GARBO'S LAST STAND by Jon James Miller

GARBO'S LAST STAND

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KIRKUS REVIEW

In Miller’s novel, a dying former tabloid reporter tells the story of his 1939 cruise-ship adventure—involving Greta Garbo, Nazis and a beautiful British secret agent—to a young journalist hoping for an exclusive.

In 2000, James Pressman, a hustling young documentary film producer, sits down to interview Seth Moseley. The ancient, emphysema-ridden ex-reporter claims to have a never-before-told story about Greta Garbo from September 1939. Moseley was a struggling New York City newshound then, on the run from gambling debts and desperate to snap a candid photo of the elusive star. Pressman is disappointed—and fired—when Moseley gives him a shaggy dog story instead. Then a slip on black ice lands Pressman in Moseley’s hospital room. Moseley just didn’t like Pressman’s boss, he says, and to make amends, he’ll share the full story of how he stowed away on the SS Athenia and encountered her secret cargo: Garbo. Moseley narrates a romantic, dangerous adventure aboard the ocean liner—the first ship to be downed in World War II—including a liaison with a gorgeous barmaid who’s hiding a secret, tangling limbs with the glorious Garbo and thwarting evil Nazi thugs. Listening to this tale of dawning heroism, Pressman is inspired to make his own bold plan that will fill in the pieces of more than one puzzle, get the story, and win Sarah, his beautiful raven-haired nurse. Miller (Adapting Sideways: How to Turn Your Screenplay into a Publishable Novel, 2010) writes a fast-paced, humorous story well-grounded in fascinating historical details. The characters have more depth than usual for ripping yarns: Both the young Moseley and Pressman have mother issues (James’ died when he was 8); both long for connection while they fear responsibility. Miller adeptly provides historical background and vividly evokes Garbo’s on-screen magic. It’s a drawback that only gorgeous women are worthwhile in this story (an innocent fat woman’s photographic humiliation is played for laughs), but this could be seen as consistent with the star-struck, glamour-dazed natures of both narrators.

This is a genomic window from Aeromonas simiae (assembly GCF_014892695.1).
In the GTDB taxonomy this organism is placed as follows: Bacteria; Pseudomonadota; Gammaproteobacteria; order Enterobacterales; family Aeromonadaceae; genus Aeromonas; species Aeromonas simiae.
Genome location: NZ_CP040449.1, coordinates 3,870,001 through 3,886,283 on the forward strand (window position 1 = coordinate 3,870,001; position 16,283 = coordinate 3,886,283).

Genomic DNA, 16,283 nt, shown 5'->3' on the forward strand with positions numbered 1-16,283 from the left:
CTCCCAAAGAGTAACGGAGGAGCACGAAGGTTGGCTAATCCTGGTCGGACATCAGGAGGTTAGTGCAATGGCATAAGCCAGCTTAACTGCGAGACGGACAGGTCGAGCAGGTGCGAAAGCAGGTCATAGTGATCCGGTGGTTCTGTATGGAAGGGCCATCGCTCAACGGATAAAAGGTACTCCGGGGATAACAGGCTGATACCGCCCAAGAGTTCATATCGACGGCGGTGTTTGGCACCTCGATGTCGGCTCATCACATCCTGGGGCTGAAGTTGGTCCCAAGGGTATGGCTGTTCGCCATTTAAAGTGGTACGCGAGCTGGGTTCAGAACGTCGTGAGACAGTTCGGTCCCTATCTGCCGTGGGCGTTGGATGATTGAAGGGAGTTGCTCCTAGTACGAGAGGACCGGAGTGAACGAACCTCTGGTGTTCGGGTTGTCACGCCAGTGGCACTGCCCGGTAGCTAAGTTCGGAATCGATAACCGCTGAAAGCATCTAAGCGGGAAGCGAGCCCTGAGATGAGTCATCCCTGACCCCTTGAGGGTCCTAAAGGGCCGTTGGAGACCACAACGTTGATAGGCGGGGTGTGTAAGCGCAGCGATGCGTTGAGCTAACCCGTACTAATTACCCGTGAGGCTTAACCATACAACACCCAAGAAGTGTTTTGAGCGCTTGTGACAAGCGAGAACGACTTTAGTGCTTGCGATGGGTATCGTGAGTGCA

An appealing blend of hard-boiled noir and action-movie excitement with a romantic, worshipful heart.

Pub Date: March 17th, 2015
Publisher: Manuscript
Program: Kirkus Indie
Review Posted Online:
Kirkus Reviews Issue: Feb. 1st, 2015




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